Capital          Operations      Revenues c
 Anahauc NWR, TX                                               63,621            $ 21,324                  $0        $2,420           $13,788
 Aransas NWR, TX                                               57,631             $86,876                  $0        $9,765          $134,969
 Arthur R. Marshall Loxahatchee NWR, FL                       300,480             $87,405           $2,405          $11,478           $60,373
 Back Bay NWR, VA                                             105,333             $42,037            $268           $13,884           $37,946
 Balcones Canyonlands NWR, TX                                   2,782              $7,585                  $0             $0          $10,523
 Bald Knob NWR, AR                                             32,500                  $0                  $0             $0                 $0
 Bayou Cocodrie NWR, AR                                         6,226              $4,086                  $0             $0          $10,062
 Big Branch Marsh NWR, LA                                      23,830                $674                                                    $0
 Big Oaks NWR, IN                                              21,000             $21,477                  $0         $100            $19,356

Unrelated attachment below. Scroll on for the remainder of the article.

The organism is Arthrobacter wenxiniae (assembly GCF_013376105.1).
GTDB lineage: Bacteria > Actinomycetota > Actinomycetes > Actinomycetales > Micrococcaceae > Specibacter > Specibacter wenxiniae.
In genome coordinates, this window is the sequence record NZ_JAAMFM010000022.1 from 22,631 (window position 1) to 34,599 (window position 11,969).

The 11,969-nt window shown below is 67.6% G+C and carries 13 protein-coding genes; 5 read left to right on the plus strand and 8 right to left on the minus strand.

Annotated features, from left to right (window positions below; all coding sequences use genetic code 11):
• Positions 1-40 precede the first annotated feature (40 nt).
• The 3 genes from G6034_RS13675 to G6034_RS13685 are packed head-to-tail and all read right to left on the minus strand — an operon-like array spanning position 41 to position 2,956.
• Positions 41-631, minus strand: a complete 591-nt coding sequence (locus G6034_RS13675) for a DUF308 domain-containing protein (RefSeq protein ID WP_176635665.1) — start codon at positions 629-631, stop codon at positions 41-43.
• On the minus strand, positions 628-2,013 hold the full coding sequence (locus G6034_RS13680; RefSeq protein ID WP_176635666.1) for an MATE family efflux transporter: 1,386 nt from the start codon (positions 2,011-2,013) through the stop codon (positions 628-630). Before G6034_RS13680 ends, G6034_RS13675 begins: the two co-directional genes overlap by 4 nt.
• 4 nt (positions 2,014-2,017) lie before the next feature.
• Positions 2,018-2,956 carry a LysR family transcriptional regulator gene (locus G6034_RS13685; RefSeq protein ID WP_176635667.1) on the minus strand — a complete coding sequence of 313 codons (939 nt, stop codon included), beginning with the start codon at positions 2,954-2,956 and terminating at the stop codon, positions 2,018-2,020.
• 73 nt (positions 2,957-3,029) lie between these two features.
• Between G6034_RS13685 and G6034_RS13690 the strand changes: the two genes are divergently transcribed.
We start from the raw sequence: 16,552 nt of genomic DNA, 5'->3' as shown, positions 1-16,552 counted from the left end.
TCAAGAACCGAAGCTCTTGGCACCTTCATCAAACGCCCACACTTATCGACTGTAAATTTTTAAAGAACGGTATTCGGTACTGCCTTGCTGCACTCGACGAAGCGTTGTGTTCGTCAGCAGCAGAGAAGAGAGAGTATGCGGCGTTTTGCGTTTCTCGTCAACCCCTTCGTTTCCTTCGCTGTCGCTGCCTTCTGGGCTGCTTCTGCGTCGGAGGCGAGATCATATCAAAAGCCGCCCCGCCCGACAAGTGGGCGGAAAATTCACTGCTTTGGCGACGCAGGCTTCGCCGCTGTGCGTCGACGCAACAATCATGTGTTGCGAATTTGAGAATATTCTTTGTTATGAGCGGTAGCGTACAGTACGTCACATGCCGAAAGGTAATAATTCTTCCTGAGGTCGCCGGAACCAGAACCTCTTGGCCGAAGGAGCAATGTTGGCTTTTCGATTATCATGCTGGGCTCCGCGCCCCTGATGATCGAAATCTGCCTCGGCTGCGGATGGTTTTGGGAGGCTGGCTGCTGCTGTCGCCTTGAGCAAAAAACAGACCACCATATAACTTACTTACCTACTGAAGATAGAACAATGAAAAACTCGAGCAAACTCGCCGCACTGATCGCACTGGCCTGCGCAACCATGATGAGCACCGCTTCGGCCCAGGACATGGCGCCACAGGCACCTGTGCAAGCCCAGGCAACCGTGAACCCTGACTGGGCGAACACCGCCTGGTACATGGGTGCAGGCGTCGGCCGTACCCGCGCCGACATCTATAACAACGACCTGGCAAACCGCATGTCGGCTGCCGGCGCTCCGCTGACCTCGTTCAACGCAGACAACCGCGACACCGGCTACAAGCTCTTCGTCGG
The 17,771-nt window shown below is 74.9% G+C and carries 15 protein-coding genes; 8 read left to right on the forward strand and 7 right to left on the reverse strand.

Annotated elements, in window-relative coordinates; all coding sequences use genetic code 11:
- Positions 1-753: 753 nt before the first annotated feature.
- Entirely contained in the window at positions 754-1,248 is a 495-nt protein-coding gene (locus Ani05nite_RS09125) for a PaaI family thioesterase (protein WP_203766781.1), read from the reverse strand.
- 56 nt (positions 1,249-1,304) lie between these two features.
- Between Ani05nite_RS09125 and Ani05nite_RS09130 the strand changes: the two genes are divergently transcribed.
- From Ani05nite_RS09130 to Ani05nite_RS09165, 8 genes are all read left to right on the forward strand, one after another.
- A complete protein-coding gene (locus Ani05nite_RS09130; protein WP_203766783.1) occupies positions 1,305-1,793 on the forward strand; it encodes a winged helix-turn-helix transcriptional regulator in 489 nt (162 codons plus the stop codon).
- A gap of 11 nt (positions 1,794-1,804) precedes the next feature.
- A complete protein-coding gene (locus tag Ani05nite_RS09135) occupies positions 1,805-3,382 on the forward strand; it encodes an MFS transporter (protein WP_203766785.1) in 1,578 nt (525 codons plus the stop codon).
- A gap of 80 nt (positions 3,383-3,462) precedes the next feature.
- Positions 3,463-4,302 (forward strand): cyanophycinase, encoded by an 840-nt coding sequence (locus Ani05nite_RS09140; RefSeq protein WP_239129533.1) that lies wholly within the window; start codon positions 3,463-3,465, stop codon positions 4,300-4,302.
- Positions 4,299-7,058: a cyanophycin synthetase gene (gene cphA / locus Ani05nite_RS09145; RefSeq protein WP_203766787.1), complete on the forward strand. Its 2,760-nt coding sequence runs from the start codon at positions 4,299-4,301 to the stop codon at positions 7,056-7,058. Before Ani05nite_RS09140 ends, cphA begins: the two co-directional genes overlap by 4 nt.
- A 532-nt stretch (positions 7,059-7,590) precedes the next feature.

Black Bayou Lake NWR, LA                                       3,415              $6,079                  $0         $400             $2,915
 Blackwater NWR, MD                                           488,329             $50,848                  $0        $8,908           $52,276
 Bombay Hook NWR, DE                                          148,558             $32,088                  $0        $5,162           $31,952
 Bond Swamp NWR, GA                                             9,710             $54,113                  $0        $5,000           $54,577
 Bosque del Apache NWR, NM                                    136,938             $52,813            $800            $3,000           $35,000
 Brazoria NWR, TX                                              33,000                 $10                  $0             $0                 $0
 Buenos Aires NWR, AZ                                          28,953              $4,322                  $0             $0           $2,512
 Cache River NWR, AR                                          122,650             $10,120                  $0       $10,310           $16,109
 Chincoteague NWR, VA                                       1,289,025            $490,666                  $0     $132,570           $335,270
 Cibola NWR, AZ                                               179,000              $9,507                  $0        $1,500            $8,556
 Columbia NWR, WA                                              80,473              $2,850           $6,822           $1,500                  $3
 Crab Orchard NWR, IL                                       1,908,038            $269,855                  $0       $16,000          $317,568